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Alternative namesFish tapeworm infection
DefinitionDiphyllobothriasis is an infection caused by a fish tapeworm.
Causes, incidence, and risk factors
The fish tapeworm, scientifically named
, represents one of the giant tapeworm species. Humans become infected when they eat raw or undercooked fish that contain tape worm larvae (sparganum).
After a person has eaten of infected fish, the larva begin to grow in the intestine. The adult worm, which is segmented, may attain a length of 30 feet. Eggs are formed in each segment (proglottid) of the worm and are passed in the stool. Occasionally, a string of proglottids may be passed in the stool.
The vast majority of infected individuals have no symptoms. Symptoms seen with heavy infections may include:
Signs and tests
TreatmentNiclosamide or praziquantel are given in a single dose to treat the tapeworm infection. Vitamin B-12 injections or supplements may be needed for the treatment of megaloblastic anemia.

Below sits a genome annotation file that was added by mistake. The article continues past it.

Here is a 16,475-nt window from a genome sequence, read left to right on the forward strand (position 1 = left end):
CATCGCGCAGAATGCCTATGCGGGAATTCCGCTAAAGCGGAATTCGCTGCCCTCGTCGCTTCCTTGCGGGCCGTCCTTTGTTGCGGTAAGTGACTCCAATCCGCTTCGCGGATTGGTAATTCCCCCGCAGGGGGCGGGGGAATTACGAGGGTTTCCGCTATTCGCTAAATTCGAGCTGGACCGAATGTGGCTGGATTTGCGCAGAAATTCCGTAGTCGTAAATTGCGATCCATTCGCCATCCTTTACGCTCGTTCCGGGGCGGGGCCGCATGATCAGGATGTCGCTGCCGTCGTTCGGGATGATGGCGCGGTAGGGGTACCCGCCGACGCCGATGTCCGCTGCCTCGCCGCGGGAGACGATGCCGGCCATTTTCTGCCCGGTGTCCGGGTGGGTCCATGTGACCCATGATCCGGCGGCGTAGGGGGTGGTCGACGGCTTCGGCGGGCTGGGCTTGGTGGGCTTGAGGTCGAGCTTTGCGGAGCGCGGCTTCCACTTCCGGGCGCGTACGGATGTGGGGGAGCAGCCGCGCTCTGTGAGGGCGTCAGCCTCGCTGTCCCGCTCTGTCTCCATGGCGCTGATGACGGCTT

Expectations (prognosis)Fish tapeworms can be eradicated with a single treatment dose. There are no lasting effects.
Calling your health care providerCall your health care provider if you have noticed a worm or segments of a worm in the stool. Also call if any family members have symptoms suggestive of pernicious anemia.
PreventionAvoiding raw freshwater fish and cooking fish sufficiently will prevent infection with the fish tapeworm.
Update Date: 11/18/2003D. Scott Smith, MD, MSc, DTM&H, Infectious Diseases Division and Dept. of Microbiology and Immunology, Stanford University Medical School, Stanford, CA. Review provided by VeriMed Healthcare Network.
Last updated: Tue, 06 Jan 2009 00:20:03 GMT